Updates on the Gruesome News from Ukraine and the Underlying Geopolitics

Historian and Russian policy analyst Stephen Cohen with Thom Hartmann (the nasty ads are about two and a half minutes long). My.fdl operationmindcrime has the entire interview embedded, plus a few other links; I’ve clipped the first 20 minutes.

Several notes on his interview: First, please note: ‘If you study Russian history with an open mind…as much as you may hate the ideology of the Kremlin under a given regime, or however much you may dislike the leadership of Russia, as long as you approach Russian history, its triumphs, its traumas, (etc.)…that the Kremlin would see this slow advance of NATO as a dangerous threat and a provocation and would react exactly as George Kennan said it would twenty years ago.’

This is Cohen’s companion piece Cohen on Ukraine civil war: ‘Lincoln didn’t call Confederates terrorists’, June 14, 2014. It includes the ‘only heresy can break orthodoxy’ and ‘Obomba in a bubble with no matching counter-arguments’ themes.

Did he mean to say that Ukraine is one of the Kremlin’s ‘red lines’, or did he mean ‘Crimea’ and Georgia? And he may indeed be right that Russia wanted to leave some of the border open to citizens trying to escape Kyiv’s constant shelling in some key locales. Show of force in Poland and other nations on the periphery? Oh, yes; NATO is proving that it’s mission is in no way passé, José. But ‘pull your troops away from the border, Roosia!’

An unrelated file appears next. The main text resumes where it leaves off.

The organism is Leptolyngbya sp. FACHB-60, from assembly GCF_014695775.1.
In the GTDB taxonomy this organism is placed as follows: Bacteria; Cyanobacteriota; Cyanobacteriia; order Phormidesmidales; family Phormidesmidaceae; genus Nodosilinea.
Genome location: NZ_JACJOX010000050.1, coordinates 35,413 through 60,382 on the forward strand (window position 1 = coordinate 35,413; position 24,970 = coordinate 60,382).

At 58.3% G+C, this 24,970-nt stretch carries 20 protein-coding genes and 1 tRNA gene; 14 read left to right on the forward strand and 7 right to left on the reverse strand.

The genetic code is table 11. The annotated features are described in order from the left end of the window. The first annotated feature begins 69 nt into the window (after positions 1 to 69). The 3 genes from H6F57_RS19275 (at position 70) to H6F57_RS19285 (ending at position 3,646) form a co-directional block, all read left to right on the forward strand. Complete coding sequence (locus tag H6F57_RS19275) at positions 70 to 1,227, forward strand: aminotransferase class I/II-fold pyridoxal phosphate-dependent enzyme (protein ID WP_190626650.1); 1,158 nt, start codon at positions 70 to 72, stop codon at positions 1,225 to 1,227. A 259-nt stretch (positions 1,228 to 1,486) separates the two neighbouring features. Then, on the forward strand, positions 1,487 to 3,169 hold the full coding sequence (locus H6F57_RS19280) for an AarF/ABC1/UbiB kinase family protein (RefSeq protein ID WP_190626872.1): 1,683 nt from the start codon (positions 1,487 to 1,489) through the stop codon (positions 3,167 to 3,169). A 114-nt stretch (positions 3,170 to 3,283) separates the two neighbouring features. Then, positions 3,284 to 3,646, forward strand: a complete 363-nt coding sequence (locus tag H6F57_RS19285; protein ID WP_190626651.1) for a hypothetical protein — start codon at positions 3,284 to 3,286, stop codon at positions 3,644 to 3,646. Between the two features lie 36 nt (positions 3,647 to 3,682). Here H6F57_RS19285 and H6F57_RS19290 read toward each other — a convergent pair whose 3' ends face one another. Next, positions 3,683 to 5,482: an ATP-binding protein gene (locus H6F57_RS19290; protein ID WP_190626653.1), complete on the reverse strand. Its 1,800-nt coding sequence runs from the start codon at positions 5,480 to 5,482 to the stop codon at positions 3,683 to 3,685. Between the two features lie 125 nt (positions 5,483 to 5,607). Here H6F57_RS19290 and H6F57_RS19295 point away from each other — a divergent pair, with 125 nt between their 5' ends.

Diana Johnstone described the 2013 meeting Cohen referenced this way:

It Was All Planned at Yalta’

In September 2013, one of Ukraine’s richest oligarchs, Viktor Pinchuk, paid for an elite strategic conference on Ukraine’s future that was held in the same Palace in Yalta, Crimea, where Roosevelt, Stalin and Churchill met to decide the future of Europe in 1945. The Economist, one of the elite media reporting on what it called a “display of fierce diplomacy”, stated that: “The future of Ukraine, a country of 48m people, and of Europe was being decided in real time.” The participants included Bill and Hillary Clinton, former CIA head General David Petraeus, former U.S. Treasury secretary Lawrence Summers, former World Bank head Robert Zoellick, Swedish foreign minister Carl Bildt, Shimon Peres, Tony Blair, Gerhard Schröder, Dominique Strauss-Kahn, Mario Monti, Lithuanian president Dalia Grybauskaite, and Poland’s influential foreign minister Radek Sikorski. Both President Viktor Yanukovych, deposed five months later, and his recently elected successor Petro Poroshenko were present. Former U.S. energy secretary Bill Richardson was there to talk about the shale-gas revolution which the United States hopes to use to weaken Russia by substituting fracking for Russia’s natural gas reserves. The center of discussion was the “Deep and Comprehensive Free Trade Agreement” (DCFTA) between Ukraine and the European Union, and the prospect of Ukraine’s integration with the West. The general tone was euphoria over the prospect of breaking Ukraine’s ties with Russia in favor of the West.